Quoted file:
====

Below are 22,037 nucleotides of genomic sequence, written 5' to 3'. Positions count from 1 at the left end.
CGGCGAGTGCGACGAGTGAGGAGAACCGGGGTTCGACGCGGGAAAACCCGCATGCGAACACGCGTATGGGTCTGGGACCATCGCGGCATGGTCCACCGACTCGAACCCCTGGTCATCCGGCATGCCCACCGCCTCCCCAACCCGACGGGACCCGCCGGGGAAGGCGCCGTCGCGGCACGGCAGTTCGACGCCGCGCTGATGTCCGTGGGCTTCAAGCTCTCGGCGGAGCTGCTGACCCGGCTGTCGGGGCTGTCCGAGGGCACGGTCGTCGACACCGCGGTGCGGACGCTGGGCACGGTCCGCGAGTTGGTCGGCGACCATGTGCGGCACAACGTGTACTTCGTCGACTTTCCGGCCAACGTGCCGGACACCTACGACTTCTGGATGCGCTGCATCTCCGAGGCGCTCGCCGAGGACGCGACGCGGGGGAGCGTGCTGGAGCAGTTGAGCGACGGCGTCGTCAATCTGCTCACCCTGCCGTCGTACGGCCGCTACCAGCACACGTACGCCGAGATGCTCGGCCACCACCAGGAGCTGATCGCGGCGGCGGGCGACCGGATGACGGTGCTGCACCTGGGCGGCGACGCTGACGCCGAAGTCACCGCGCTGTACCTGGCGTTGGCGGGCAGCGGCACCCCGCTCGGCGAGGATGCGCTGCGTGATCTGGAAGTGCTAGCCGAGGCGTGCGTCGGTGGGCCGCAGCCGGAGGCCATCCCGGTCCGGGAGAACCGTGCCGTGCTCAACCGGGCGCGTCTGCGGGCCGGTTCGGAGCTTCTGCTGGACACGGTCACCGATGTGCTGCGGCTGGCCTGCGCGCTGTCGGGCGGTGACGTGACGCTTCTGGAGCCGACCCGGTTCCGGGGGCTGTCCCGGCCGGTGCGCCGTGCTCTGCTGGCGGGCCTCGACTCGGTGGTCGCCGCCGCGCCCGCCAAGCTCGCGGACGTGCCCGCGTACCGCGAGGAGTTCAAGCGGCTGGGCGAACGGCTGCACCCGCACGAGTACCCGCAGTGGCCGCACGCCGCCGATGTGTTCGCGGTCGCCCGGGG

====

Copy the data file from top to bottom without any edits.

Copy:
Below are 22,037 nucleotides of genomic sequence, written 5' to 3'. Positions count from 1 at the left end.
CGGCGAGTGCGACGAGTGAGGAGAACCGGGGTTCGACGCGGGAAAACCCGCATGCGAACACGCGTATGGGTCTGGGACCATCGCGGCATGGTCCACCGACTCGAACCCCTGGTCATCCGGCATGCCCACCGCCTCCCCAACCCGACGGGACCCGCCGGGGAAGGCGCCGTCGCGGCACGGCAGTTCGACGCCGCGCTGATGTCCGTGGGCTTCAAGCTCTCGGCGGAGCTGCTGACCCGGCTGTCGGGGCTGTCCGAGGGCACGGTCGTCGACACCGCGGTGCGGACGCTGGGCACGGTCCGCGAGTTGGTCGGCGACCATGTGCGGCACAACGTGTACTTCGTCGACTTTCCGGCCAACGTGCCGGACACCTACGACTTCTGGATGCGCTGCATCTCCGAGGCGCTCGCCGAGGACGCGACGCGGGGGAGCGTGCTGGAGCAGTTGAGCGACGGCGTCGTCAATCTGCTCACCCTGCCGTCGTACGGCCGCTACCAGCACACGTACGCCGAGATGCTCGGCCACCACCAGGAGCTGATCGCGGCGGCGGGCGACCGGATGACGGTGCTGCACCTGGGCGGCGACGCTGACGCCGAAGTCACCGCGCTGTACCTGGCGTTGGCGGGCAGCGGCACCCCGCTCGGCGAGGATGCGCTGCGTGATCTGGAAGTGCTAGCCGAGGCGTGCGTCGGTGGGCCGCAGCCGGAGGCCATCCCGGTCCGGGAGAACCGTGCCGTGCTCAACCGGGCGCGTCTGCGGGCCGGTTCGGAGCTTCTGCTGGACACGGTCACCGATGTGCTGCGGCTGGCCTGCGCGCTGTCGGGCGGTGACGTGACGCTTCTGGAGCCGACCCGGTTCCGGGGGCTGTCCCGGCCGGTGCGCCGTGCTCTGCTGGCGGGCCTCGACTCGGTGGTCGCCGCCGCGCCCGCCAAGCTCGCGGACGTGCCCGCGTACCGCGAGGAGTTCAAGCGGCTGGGCGAACGGCTGCACCCGCACGAGTACCCGCAGTGGCCGCACGCCGCCGATGTGTTCGCGGTCGCCCGGGG